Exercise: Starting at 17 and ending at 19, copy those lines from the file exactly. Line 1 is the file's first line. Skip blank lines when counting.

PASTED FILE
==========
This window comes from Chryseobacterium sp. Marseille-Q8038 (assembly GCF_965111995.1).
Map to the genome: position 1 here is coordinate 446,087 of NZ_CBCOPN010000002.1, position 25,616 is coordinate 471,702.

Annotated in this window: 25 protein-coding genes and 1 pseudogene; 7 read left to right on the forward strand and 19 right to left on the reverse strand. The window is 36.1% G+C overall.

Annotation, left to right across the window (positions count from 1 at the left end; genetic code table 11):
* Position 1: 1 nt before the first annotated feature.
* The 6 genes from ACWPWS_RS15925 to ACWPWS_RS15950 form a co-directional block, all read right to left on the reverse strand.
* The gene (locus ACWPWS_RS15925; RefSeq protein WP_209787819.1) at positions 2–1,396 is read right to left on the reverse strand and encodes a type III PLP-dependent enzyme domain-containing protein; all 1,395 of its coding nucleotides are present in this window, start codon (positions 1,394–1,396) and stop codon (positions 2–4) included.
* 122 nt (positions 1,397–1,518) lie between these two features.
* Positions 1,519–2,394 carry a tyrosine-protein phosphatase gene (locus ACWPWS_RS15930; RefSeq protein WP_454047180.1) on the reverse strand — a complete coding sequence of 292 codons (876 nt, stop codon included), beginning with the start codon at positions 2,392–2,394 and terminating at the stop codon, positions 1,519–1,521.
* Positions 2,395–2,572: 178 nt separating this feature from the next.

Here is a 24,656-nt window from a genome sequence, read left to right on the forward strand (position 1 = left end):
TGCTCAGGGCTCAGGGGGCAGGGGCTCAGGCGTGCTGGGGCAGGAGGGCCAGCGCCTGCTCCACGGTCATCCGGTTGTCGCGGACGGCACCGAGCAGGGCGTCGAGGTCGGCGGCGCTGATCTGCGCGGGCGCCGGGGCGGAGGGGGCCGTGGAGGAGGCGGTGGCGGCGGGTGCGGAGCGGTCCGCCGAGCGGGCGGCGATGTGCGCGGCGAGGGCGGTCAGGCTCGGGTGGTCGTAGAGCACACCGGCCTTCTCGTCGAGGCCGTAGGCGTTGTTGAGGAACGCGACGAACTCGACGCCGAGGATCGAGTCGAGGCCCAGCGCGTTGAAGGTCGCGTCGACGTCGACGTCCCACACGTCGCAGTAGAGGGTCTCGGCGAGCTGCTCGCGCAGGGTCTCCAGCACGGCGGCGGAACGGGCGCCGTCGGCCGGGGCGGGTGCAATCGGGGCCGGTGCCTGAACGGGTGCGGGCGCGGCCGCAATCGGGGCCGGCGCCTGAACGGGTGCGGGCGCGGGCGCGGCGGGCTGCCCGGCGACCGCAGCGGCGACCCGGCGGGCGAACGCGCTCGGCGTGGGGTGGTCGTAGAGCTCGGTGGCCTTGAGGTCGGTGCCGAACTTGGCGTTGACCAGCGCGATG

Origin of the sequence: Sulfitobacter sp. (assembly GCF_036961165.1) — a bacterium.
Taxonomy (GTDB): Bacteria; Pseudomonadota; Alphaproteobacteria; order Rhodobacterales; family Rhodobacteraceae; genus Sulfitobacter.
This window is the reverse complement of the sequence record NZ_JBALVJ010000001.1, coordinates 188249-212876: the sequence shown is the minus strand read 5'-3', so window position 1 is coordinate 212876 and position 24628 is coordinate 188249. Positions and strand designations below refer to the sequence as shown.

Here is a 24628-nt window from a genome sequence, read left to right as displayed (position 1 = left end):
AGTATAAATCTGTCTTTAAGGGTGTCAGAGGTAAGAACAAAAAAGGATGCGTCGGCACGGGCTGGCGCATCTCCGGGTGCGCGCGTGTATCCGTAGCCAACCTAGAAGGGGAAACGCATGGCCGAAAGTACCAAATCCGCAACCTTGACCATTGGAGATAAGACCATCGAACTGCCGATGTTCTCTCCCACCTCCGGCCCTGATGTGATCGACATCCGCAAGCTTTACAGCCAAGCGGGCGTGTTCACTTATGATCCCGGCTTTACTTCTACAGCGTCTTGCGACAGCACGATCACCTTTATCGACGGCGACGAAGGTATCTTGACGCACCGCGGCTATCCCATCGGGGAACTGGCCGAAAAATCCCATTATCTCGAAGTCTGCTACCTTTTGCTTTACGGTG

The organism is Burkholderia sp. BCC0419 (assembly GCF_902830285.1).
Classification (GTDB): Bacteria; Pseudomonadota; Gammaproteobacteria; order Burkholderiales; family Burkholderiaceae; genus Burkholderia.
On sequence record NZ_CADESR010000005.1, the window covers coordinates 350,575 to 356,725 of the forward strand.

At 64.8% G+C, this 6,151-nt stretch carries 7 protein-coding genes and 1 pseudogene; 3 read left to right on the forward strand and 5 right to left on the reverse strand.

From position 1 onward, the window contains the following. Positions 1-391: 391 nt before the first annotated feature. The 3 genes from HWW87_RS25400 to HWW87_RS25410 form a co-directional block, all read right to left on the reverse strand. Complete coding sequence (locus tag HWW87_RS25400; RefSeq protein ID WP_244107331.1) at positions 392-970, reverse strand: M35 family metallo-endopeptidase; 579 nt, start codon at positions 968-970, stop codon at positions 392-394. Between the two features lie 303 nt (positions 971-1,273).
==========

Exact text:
AGTATAAATCTGTCTTTAAGGGTGTCAGAGGTAAGAACAAAAAAGGATGCGTCGGCACGGGCTGGCGCATCTCCGGGTGCGCGCGTGTATCCGTAGCCAACCTAGAAGGGGAAACGCATGGCCGAAAGTACCAAATCCGCAACCTTGACCATTGGAGATAAGACCATCGAACTGCCGATGTTCTCTCCCACCTCCGGCCCTGATGTGATCGACATCCGCAAGCTTTACAGCCAAGCGGGCGTGTTCACTTATGATCCCGGCTTTACTTCTACAGCGTCTTGCGACAGCACGATCACCTTTATCGACGGCGACGAAGGTATCTTGACGCACCGCGGCTATCCCATCGGGGAACTGGCCGAAAAATCCCATTATCTCGAAGTCTGCTACCTTTTGCTTTACGGTG

The organism is Burkholderia sp. BCC0419 (assembly GCF_902830285.1).
Classification (GTDB): Bacteria; Pseudomonadota; Gammaproteobacteria; order Burkholderiales; family Burkholderiaceae; genus Burkholderia.